Woman arrested after baby falls from sixth-floor window

Police were called to the incident
Police were called to the incident

A woman has been arrested on suspicion of murder after an 18-month-old baby died following a fall from a sixth-floor window.

Officers were called to Barkerend Road, Bradford, at about 5.10pm on Saturday afternoon following a report that a child had suffered life-threatening injuries.

It quickly became apparent that the 18-month-old boy had died, West Yorkshire Police said.

Detective Superintendent Nick Wallen, who is leading the investigation, said: “This is clearly an extremely traumatic incident and specially trained officers are working to support the child’s family members and those who witnessed what took place.

“It is no exaggeration to say those who witnessed this incident will have been deeply traumatised by what they saw.

“A 23-year-old woman has been arrested on suspicion of murder in connection with the baby’s fall and she is currently receiving medical assessment in custody.”

Police said they are not looking for anyone else in connection with the incident but have appealed for witnesses or anyone with information to come forward.

Newcastle House, which has shops on the ground floor and seven stories of flats above, stands above Bradford city centre.

Entry to the building is controlled by intercom.

A retired resident on the same landing where the boy fell said he did not know the people involved.

He said: “There’s quiet a high turnover of people in these flats, you wouldn’t necessarily know your neighbours. I just keep to myself.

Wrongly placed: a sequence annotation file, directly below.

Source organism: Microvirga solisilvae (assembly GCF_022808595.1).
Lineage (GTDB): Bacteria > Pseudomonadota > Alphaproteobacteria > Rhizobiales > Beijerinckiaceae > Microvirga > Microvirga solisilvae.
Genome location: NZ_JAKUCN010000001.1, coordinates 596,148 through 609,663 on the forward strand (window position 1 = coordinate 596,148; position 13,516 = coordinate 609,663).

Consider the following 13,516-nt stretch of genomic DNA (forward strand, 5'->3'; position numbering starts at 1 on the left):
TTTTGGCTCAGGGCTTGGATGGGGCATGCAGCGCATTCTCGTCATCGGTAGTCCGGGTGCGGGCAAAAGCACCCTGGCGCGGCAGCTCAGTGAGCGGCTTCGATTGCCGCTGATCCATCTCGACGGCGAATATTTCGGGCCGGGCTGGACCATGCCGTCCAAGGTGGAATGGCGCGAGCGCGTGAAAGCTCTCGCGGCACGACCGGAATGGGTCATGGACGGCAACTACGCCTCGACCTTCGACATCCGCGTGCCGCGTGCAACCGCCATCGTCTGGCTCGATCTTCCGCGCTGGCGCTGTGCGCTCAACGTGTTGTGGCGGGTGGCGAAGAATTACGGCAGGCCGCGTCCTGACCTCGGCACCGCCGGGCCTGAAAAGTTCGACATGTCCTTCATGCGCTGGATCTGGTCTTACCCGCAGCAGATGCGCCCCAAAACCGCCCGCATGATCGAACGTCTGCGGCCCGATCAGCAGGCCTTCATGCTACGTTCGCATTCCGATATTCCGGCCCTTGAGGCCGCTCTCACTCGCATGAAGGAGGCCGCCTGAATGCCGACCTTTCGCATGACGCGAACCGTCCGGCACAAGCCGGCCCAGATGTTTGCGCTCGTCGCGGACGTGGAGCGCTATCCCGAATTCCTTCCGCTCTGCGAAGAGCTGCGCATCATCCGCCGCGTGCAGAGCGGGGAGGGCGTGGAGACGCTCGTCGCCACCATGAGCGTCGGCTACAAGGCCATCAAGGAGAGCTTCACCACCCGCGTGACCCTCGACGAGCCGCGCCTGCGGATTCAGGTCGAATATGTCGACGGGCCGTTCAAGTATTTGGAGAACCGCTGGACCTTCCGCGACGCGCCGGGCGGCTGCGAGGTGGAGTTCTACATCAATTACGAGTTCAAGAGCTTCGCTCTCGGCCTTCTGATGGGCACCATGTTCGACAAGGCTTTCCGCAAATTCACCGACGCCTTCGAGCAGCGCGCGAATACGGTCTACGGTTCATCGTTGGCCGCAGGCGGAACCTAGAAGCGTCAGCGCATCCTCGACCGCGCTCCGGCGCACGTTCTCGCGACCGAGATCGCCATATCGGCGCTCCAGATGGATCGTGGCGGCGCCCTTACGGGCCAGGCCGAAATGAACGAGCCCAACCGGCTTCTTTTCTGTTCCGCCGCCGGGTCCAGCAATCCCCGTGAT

“There’s babies and toddlers around and I have a four-year-old living above me.

“I don’t think they should be living in high rises.

“When I moved in, in 2000, there was an age restriction and no-one under the age of 35 lived here.

“When it changed from the council to a housing trust, that restriction disappeared.”

The resident saw police activity in the block on Saturday night but did not know what happened until he saw the news this morning.

“It’s horrible,” he said. “It’s hard to take.”

His living room windows - which offer views across the city to the football stadium - only open four inches, he said.

“It was blowing a gale and there was a lot of rain so I kept mine closed,” he said.

He said there were people of different nationalities living in the block.

“You do notice different accents,” he said. “They don’t tend to stay that long, they move to the private sector or buy a property.”

Notices in the lobby were displayed in English and translated into several different languages.